2. Race ; kind : in ludicrous language. L'Eſtrange.

KI'DNEYBEAN. ʃ. An herb. Mtller.

KI'DNEYVETCH.? , _,, . ,

KI DNEYWORT. /' P^^'.' -^'P^o^tb.

KILDERKIN. ſ.Ikindekiv^ ababy.Dut.]
A ſmall barrel. Dryden.

To KILL. v. e. [cpelbn, Saxon.]
1. To deprive of life ; to put to death as
an agent. 2 Mac,
2. To deſtroy animals for food.Shakʃpeare.
3. To deprive of life as a cauſe or inſtrument. Bacon.
4. To deprive of vegetative or other motion,
or active qualit:es. Ptofer.

KI'LLER. ʃ. [from kilt.] One that 'deprives
of life, Sidney. H'alker.

KI'LLOW. ʃ. An earth of a blackWh or
deep blue co'our. Woodward,

KILN. ʃ. [cyln, Saxon.] A ſtove ; a fabrick
formed for admitting heat, in order
to dry or burn things. Bacon.

To KI'LNDRY. v. a. [kUn and d^y.] To
dry by means of a kiln. Mortimer.

KILT. f.x killed. Stenſer.

KI'MBO. a. [a fehembo, Italian.] Crooked ; b;nt ; arched. Arbuthnot.

KIN. ʃ. [cyane, Saxon.]
1. Relation either of confanguinity or affinity. Bacon.
2. Relatives ; thoſe who are of the ſame
race. Dryden.
3. A relation ; one related. Davies.
4. The ſame generical dafs. Boyle.
5. A diminutive termination from kind, a
child, Dutch.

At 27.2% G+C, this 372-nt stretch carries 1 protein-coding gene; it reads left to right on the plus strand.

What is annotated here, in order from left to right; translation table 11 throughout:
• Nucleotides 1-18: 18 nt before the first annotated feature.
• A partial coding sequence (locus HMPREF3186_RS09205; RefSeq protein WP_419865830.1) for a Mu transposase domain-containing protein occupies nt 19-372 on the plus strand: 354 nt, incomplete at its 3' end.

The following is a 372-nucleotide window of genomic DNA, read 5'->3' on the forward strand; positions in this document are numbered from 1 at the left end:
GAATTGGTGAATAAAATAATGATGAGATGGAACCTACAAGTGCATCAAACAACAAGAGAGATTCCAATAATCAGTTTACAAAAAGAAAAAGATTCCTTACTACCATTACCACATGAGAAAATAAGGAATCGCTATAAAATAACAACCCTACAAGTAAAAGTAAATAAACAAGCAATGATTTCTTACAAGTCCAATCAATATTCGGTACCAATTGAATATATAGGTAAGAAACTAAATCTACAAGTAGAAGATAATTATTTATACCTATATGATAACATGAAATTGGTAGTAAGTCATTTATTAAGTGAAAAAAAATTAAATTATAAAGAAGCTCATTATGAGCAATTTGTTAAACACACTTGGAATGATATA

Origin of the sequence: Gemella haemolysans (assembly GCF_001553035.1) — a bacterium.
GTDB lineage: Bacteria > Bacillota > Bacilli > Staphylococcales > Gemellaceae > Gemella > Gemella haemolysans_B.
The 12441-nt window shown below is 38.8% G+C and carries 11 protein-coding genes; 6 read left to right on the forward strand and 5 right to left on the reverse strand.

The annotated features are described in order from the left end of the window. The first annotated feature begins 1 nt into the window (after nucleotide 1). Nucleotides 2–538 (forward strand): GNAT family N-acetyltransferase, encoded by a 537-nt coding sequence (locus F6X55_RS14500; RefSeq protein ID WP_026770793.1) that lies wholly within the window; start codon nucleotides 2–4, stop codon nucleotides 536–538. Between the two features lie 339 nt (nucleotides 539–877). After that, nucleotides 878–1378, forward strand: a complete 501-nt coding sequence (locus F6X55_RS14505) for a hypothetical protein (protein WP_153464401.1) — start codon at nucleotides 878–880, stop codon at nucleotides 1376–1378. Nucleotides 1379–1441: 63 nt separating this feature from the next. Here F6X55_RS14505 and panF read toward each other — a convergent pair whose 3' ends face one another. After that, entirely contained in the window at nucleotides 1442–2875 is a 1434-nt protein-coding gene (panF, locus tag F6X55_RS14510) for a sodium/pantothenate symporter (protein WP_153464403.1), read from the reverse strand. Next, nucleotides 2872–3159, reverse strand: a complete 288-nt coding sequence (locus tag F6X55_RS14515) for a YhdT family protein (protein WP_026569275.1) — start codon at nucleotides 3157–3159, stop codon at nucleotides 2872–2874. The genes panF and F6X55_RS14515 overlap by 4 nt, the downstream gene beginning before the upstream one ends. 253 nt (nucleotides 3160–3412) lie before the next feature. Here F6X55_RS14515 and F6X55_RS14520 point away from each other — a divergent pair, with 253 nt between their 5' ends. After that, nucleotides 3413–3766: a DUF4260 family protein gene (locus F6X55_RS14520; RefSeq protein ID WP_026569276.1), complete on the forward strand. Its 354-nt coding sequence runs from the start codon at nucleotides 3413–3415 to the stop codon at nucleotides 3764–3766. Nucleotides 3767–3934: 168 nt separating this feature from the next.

KIND. a. [from rynne, relation, Saxon.]
1. Benevolent ; tiJled with general goodwill. South.
2. Favourable ; beneficent. Luke.

KIND. ʃ. [tynne, Saxon.]
1. Race ; generical claſs. Hooker.
2. Pirticular nature. Baker.
3. Natural ſtate. Bacon, Arbuthnot.
^, Nature; natural determination.Shakʃpeare.
5. Manner ; way. Bacon.
6. Sort. Bacon.

To KINDLE. v. a.
1. To ſet on fire ; to light ; to make to
burn. ^^ Coarlcs,
2. To inflame the pafiicns ; to exaſperate ; to anim.ne. Daniel.

To KI'NDLE. v. n. [annu, Welfli 3 cyn-
'oel-iiij Saxon.]
1. To catch fire. Ifainb.
2. [From cennan, to bring foith, Saxon.]

KI'NDLIR. ʃ. [from kindle.] One t>iat
lights ; one who inflames. Gay.

KI'NDLY. ad. [from i:nd.] Benevolencly
; favourably; with good will.Shakʃpeare.

KI'NDLY. a. [from kifid.]
1. Homogeneal ; congeneal ; kinclred. Hammond.
2. Bland ; milJ ; ſoftening. Dryden.

KI'NDNESS. ʃ. [from kind.] Benevolence ;
beneficence ; good will ; tavour ; love.

KI'NDRED. ʃ. [cynjiene, Saxon.]
1. Relation by birth or marriage ; cognation
; affinity, Dryden.
2. Relation ; fort, Shakʃpeare.
3. Relatives. Denham,

KI'NDRED. a. Congeneal ; related ; cog.
nate, Dryden.

KINE. ʃ. plur. from ccw. Ben. Johnſon.

KING. ʃ. [^cuning, or cyning, Teut.]
1. Monarch ; ſupreme governoar. Pof>e.